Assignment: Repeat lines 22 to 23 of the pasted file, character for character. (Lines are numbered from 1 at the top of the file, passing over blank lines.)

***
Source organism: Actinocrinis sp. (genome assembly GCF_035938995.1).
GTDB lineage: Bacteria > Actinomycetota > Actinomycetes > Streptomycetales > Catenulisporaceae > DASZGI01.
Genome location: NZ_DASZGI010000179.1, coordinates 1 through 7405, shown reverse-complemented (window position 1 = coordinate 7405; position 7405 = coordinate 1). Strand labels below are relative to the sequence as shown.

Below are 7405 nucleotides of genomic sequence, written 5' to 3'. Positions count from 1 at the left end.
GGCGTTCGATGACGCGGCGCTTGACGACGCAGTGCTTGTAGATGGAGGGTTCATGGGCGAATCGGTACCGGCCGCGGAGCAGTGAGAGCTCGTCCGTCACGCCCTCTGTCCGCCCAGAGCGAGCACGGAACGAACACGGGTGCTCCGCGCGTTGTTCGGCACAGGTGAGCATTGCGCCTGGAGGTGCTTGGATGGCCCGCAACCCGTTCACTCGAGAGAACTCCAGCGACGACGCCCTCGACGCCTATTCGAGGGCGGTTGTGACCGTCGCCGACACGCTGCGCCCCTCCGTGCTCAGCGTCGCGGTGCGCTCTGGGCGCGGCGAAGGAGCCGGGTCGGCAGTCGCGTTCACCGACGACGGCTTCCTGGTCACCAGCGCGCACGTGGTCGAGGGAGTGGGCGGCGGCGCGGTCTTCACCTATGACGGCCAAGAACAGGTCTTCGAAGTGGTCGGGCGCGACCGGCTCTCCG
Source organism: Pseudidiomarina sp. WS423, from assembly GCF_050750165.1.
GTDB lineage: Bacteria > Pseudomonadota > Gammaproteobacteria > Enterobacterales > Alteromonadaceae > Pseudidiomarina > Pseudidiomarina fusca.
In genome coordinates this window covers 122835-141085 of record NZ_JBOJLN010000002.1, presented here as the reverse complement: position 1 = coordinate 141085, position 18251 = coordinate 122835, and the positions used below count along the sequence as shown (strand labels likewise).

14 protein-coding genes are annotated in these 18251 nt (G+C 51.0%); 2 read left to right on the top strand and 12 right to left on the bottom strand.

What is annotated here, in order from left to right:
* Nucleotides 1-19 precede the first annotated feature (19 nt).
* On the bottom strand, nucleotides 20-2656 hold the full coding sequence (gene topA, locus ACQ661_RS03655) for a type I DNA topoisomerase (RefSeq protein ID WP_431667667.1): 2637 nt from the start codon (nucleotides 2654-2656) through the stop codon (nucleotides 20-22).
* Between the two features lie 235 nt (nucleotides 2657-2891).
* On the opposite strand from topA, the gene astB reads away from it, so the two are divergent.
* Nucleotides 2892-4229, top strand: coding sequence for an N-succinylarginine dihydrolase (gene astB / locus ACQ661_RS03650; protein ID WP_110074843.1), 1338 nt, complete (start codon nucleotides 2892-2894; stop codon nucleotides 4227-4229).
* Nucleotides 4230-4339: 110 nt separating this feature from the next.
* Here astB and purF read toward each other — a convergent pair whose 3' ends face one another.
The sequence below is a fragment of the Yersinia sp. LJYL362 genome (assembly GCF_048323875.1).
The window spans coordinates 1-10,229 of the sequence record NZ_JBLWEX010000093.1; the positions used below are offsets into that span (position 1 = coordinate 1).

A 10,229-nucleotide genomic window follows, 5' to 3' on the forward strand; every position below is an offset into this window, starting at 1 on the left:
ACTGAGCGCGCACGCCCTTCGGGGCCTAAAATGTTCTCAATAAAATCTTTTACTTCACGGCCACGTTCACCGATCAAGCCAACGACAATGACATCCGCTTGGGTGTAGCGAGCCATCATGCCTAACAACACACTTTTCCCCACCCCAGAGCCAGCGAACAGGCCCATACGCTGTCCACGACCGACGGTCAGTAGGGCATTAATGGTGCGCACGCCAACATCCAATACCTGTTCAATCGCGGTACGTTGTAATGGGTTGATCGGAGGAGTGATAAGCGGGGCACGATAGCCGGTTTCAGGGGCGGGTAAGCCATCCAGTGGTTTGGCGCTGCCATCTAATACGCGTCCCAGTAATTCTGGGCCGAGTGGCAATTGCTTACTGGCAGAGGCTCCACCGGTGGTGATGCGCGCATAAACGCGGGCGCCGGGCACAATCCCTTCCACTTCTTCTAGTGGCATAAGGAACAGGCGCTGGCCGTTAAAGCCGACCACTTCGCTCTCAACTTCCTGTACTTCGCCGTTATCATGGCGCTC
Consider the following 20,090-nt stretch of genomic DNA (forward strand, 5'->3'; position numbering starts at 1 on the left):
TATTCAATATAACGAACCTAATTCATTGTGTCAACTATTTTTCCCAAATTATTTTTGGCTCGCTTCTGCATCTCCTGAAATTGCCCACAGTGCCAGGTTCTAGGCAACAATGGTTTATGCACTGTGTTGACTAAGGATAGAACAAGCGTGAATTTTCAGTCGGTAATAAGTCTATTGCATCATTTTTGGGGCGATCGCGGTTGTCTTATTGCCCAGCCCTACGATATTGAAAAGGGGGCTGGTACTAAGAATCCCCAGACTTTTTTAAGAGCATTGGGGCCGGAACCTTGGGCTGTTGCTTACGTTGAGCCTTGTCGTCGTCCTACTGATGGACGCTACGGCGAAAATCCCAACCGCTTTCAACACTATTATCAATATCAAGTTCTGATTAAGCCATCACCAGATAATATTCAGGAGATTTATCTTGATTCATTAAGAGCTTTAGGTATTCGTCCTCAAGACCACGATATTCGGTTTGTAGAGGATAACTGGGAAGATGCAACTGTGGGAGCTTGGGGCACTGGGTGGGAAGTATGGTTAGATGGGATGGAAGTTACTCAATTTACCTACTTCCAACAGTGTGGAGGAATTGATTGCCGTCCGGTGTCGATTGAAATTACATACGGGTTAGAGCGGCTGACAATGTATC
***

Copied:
Consider the following 20,090-nt stretch of genomic DNA (forward strand, 5'->3'; position numbering starts at 1 on the left):
TATTCAATATAACGAACCTAATTCATTGTGTCAACTATTTTTCCCAAATTATTTTTGGCTCGCTTCTGCATCTCCTGAAATTGCCCACAGTGCCAGGTTCTAGGCAACAATGGTTTATGCACTGTGTTGACTAAGGATAGAACAAGCGTGAATTTTCAGTCGGTAATAAGTCTATTGCATCATTTTTGGGGCGATCGCGGTTGTCTTATTGCCCAGCCCTACGATATTGAAAAGGGGGCTGGTACTAAGAATCCCCAGACTTTTTTAAGAGCATTGGGGCCGGAACCTTGGGCTGTTGCTTACGTTGAGCCTTGTCGTCGTCCTACTGATGGACGCTACGGCGAAAATCCCAACCGCTTTCAACACTATTATCAATATCAAGTTCTGATTAAGCCATCACCAGATAATATTCAGGAGATTTATCTTGATTCATTAAGAGCTTTAGGTATTCGTCCTCAAGACCACGATATTCGGTTTGTAGAGGATAACTGGGAAGATGCAACTGTGGGAGCTTGGGGCACTGGGTGGGAAGTATGGTTAGATGGGATGGAAGTTACTCAATTTACCTACTTCCAACAGTGTGGAGGAATTGATTGCCGTCCGGTGTCGATTGAAATTACATACGGGTTAGAGCGGCTGACAATGTATC